For Beginners/Easy | Free Knitting Patterns | Technique-based

Part 3 in Learning to Knit with Double-Pointed Needles (DPNs): Free Knitting Patterns for Beginners

Welcome to Part 3 of our series in learning to knit with double-pointed needles (DPNs)! In Part 1, you saw a collection of great tutorials to help you learn the basics in knitting with DPNs. In Part 2, I offered the benefit of my experience (aka my mistakes) in a batch of tips in knitting with DPNs. Now, let’s get to the good stuff. I’ll bet you’re ready for some free patterns so you can really sink your teeth into knitting with DPNs, right? Of course you are. And here they are!

Simple, Free Knitting Patterns for Beginning DPNers

Quick & Basic Coffee Cozy: This truly is quick and basic. If you can knit and purl, you can make this, and it’s a great way to practice using DPNs!

Be Loving Hat: This is a simple beanie that can be knit for anyone from an infant to an adult.

Ellie’s Perfect Booties: I can’t think of a better reason to try using DPNs than these absolutely adorable baby booties.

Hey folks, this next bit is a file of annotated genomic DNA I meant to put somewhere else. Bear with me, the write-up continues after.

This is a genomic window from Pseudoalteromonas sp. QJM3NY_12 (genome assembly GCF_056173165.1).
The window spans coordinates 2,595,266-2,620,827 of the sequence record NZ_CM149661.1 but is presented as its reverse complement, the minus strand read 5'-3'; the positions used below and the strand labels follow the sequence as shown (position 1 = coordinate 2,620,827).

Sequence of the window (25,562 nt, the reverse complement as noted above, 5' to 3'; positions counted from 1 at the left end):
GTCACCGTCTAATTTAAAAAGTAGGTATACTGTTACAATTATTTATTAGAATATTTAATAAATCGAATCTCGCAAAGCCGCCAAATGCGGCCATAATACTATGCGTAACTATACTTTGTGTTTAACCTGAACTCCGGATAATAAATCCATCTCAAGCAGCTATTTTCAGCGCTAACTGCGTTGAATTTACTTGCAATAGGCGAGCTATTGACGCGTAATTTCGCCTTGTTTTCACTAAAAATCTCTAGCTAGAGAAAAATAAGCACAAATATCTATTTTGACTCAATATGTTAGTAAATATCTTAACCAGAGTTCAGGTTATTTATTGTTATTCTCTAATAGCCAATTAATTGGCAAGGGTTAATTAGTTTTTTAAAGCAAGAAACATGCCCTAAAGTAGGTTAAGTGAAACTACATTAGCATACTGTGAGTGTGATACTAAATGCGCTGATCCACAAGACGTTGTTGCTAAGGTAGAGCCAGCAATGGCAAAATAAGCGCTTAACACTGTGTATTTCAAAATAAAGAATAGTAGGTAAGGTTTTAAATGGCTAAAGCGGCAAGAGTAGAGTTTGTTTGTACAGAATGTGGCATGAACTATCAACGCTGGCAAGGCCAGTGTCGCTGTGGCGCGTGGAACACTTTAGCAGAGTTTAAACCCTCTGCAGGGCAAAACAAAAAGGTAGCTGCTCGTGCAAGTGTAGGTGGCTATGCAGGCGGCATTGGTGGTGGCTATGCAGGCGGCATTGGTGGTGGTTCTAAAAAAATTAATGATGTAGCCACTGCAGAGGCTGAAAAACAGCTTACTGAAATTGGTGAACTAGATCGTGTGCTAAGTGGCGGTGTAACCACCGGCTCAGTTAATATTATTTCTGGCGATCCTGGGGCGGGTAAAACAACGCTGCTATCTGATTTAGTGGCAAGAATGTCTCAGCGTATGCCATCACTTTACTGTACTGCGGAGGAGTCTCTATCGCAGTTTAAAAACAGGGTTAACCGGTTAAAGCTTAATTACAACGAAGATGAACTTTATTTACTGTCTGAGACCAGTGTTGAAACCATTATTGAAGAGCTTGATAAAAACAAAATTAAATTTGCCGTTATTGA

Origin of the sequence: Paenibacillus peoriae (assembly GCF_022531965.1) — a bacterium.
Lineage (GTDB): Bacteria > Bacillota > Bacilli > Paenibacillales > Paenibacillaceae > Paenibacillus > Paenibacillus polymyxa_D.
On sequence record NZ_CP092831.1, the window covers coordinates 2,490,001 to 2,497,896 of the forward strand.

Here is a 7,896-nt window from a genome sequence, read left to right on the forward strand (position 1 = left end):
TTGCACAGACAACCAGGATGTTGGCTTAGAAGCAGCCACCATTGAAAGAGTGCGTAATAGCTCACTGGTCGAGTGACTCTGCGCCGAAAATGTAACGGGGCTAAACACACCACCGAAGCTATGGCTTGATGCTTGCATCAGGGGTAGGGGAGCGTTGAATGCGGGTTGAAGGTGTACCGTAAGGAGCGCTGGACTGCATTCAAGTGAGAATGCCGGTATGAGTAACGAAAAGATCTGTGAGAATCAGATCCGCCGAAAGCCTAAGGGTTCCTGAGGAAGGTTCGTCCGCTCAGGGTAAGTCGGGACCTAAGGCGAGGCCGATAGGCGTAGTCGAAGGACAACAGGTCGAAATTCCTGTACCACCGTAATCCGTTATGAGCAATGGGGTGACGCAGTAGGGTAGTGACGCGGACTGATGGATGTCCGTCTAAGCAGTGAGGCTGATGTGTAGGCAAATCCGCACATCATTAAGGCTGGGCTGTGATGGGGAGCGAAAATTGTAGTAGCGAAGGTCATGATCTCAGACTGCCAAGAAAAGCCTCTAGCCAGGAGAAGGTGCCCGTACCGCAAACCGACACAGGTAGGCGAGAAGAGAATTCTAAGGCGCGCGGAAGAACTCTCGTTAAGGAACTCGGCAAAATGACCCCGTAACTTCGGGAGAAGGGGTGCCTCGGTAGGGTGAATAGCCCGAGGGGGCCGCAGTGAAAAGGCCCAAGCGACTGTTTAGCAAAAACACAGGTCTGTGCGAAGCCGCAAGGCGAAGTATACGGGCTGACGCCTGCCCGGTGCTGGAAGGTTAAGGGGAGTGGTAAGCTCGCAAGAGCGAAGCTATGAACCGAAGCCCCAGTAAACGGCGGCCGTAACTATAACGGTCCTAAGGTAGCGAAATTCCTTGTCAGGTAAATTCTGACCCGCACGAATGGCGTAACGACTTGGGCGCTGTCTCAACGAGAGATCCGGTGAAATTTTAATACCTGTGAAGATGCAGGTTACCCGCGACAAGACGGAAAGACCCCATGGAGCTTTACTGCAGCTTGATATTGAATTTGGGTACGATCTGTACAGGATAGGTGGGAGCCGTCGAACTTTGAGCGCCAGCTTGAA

Just Try It…: “It” is a very simple, snug-fitting ribbed cowl. Bonus points for the clever name (after the response the designer gave to her man after he sputtered when she handed it to him).

Mmmalabrigo Glovies: Here’s a pattern for a quick-knitting pair of fingerless gloves that can be tucked into a pocket or purse and carried everywhere, just in case!

Recluse: These garter-stitch slippers will keep chilly toes toasty.

Kindle Cover Cozy (2 Ways): If you have an e-reader or a tablet, this pattern is a terrific way to keep it safe, especially while traveling. Comes in two different variations (double stripe or lots of stripes) and is a great way to also practice either Kitchener stitch or 3-needle bind-off.

Sucky Thumb Mitts: Fingerless mitts for babies, because why should adults have all the fun? These keep tiny hands warm while leaving the fingers and thumbs free for mouthing.

Ice Pop Sleeve: This is one of the most ingenious knitting patterns I’ve seen. Sometimes young children aren’t too keen to hold ice pops because their fingers get cold. These sleeves provide a cushion between the ice pop and tender young fingers. Isn’t that clever? (And it’s a great, easy practice for DPNs to boot!)

I hope that this series of tutorials, tips, and patterns will help all of you beginning knitters (including kiddos) feel ready to take on the world of DPNs!